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Takamine CP771MC-SB Limited Edition review

Limited Edition...with an off the peg price tag

  • £1699
(Image: © Future)

Our Verdict

You would be well advised to seek this guitar out and test its prowess for yourself.

Pros

  • A well-made, large-ish OM with limited-edition appeal and a seriously cool preamp for stage use.

Cons

  • It lacks the punch that guitars of its size should pack.

Available only through a select range of Takamine dealers, the company’s Collectors’ Series represents a special-edition run of hand-crafted instruments that have been fashioned by a small and select team of skilled luthiers. 

We count seven models in the current series, which ranges from the two you see here through to the nylon-string H8SS (£1,549), the dreadnought-sized CP5DCO-AD (£2,199), right up to the most opulent member of the magnificent seven, the abalone-encrusted Gifu-Cho NEX (£2,599). As you can see from the prices shown here, Takamine hasn’t aimed this particular series at hedge fund managers and their like, but is quietly offering up some premium limited-edition models that will appeal to the everyman budget. Good on ’em, we say. 

(Image credit: Future)

The CP771MC-SB is a cutaway electro-acoustic OM, which leans towards dreadnought dimensions in our book. This instrument is designated as being a cutaway OM, but it still looks more like a borderline dread to us but without that fattish waist. It’s a hefty ol’ thing, too - just about everyone on the team who had occasion to pick it up remarked that it was heavier than it looked. This is almost undoubtedly due to the preamp - the CTP-3 CoolTube system is common to this guitar.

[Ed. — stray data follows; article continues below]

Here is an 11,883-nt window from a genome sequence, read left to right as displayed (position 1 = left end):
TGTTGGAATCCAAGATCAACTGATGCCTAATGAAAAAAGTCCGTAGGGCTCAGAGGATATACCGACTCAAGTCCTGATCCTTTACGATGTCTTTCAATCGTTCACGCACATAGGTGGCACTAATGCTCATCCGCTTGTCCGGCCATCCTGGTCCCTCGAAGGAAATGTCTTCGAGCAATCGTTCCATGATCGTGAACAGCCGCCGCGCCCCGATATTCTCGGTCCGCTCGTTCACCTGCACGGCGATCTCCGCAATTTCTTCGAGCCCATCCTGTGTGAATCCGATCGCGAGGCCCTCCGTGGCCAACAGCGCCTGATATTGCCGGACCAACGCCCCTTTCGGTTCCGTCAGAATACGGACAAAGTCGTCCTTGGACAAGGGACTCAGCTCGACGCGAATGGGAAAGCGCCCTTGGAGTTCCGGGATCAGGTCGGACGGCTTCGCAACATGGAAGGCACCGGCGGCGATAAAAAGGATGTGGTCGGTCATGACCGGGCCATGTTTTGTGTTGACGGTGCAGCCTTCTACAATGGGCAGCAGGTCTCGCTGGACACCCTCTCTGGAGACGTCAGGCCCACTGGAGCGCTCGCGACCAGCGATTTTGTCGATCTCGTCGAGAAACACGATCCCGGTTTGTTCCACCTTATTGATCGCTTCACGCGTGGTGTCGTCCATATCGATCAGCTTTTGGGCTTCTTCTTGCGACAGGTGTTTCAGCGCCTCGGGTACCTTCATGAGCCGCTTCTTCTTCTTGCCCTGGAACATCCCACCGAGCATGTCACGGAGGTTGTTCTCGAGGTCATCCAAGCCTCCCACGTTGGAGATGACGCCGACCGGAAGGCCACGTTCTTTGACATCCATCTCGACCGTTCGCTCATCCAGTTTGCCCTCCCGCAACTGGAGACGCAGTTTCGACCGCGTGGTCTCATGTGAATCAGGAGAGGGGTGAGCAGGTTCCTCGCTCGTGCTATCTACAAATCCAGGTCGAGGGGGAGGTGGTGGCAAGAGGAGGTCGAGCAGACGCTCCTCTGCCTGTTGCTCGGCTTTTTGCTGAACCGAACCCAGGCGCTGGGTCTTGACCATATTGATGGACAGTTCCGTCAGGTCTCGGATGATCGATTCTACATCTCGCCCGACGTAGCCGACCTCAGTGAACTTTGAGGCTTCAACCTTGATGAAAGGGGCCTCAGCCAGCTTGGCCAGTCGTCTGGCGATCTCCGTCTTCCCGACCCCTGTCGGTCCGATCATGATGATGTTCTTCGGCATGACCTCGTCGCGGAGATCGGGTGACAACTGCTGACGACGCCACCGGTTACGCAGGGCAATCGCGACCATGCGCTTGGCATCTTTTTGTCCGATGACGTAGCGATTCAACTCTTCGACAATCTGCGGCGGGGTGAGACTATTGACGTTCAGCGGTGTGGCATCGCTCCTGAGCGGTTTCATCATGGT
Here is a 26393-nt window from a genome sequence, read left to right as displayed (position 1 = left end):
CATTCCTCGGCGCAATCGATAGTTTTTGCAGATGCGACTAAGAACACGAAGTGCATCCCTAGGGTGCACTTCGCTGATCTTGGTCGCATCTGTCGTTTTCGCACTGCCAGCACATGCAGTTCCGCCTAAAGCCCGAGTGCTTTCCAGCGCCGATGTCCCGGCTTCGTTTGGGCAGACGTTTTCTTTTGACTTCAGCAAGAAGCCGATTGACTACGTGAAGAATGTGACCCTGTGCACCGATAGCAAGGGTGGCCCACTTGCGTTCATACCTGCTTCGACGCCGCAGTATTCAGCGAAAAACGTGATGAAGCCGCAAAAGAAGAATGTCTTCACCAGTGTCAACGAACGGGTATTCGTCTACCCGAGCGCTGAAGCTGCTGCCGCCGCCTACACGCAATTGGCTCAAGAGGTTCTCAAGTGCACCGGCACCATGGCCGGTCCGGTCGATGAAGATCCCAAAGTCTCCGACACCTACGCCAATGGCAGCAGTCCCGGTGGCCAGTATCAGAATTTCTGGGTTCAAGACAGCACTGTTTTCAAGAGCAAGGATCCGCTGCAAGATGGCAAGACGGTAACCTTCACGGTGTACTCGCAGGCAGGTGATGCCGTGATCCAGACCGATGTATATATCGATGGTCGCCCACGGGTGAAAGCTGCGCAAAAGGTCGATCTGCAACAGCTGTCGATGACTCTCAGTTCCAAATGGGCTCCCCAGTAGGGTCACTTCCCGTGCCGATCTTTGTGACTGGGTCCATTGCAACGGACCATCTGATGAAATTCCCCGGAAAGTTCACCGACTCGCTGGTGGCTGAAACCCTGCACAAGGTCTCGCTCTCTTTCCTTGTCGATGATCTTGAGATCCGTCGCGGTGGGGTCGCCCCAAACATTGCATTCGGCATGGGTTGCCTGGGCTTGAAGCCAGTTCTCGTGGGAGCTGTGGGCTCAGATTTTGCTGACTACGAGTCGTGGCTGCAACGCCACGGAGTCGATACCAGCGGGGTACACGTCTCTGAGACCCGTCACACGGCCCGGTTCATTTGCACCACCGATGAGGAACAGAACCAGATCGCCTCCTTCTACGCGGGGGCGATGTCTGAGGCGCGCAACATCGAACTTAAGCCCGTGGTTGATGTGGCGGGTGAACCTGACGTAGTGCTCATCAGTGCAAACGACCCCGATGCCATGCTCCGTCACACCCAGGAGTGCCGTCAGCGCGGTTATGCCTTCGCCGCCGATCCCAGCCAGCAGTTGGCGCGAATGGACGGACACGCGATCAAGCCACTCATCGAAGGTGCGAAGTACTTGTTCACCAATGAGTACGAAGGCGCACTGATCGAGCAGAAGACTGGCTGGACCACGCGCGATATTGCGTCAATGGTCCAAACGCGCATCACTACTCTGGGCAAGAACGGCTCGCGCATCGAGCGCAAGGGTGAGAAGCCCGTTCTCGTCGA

This time, construction is all-mahogany, something that shouts ‘blues machine’ from the start in many circles. Mahogany is a well-established tonewood and is well known for its chewy mids and robust volume, and Takamine refers to the timber here as ‘American Mahogany’, which we assume means that it hails from the tropical Central or South America. In any case, the Shadow Burst finish goes a long way in complementing the chocolate colour of the wood, with some familiar-looking fiery grain showing through. 

The mahogany trend continues with the CP771MC-SB’s neck, not chunky, but more C-profiled and eminently palm-friendly. The neck sports an ebony ’board with attractive position markers in all the usual places, the bridge sprouting six string pins in the tried and tested way. 

Sounds

The CP771MC-SB, on the other hand, is more of a belter, but still not quite as sprightly as some OMs that have come our way in the past. The all-mahogany construction lends a bit of beef to the sound, but even drop-tuned, we would expect a little more oomph. 

This guitar has Takamine’s CoolTube preamp/pickup system installed and if you haven’t come across these before, they have a valve in them, plus a very comprehensive EQ system that allows the user a real opportunity to sculpt the amplified voice to his or her own taste. 

The CP771MC-SB’s construction is all-mahogany, something that shouts ‘blues machine’ in many circles

The change from acoustic to electric is not all that dramatic with the CP771MC-SB, but the EQ on the CoolTube preamp is enough to add more zest to the overall sound picture, as well as more of that punch that we found lacking earlier. 

The CP771MC-SB, on the other hand, is the slightly less than satisfying all-rounder than the recently-reviewed New Yorker, although here, again, the CoolTube goes a long way to lend a helping hand. For the money Takamine is asking for this instrument, and considering that it forms part of a limited edition - and is handmade - you would be well advised to seek it out and test its prowess for yourself.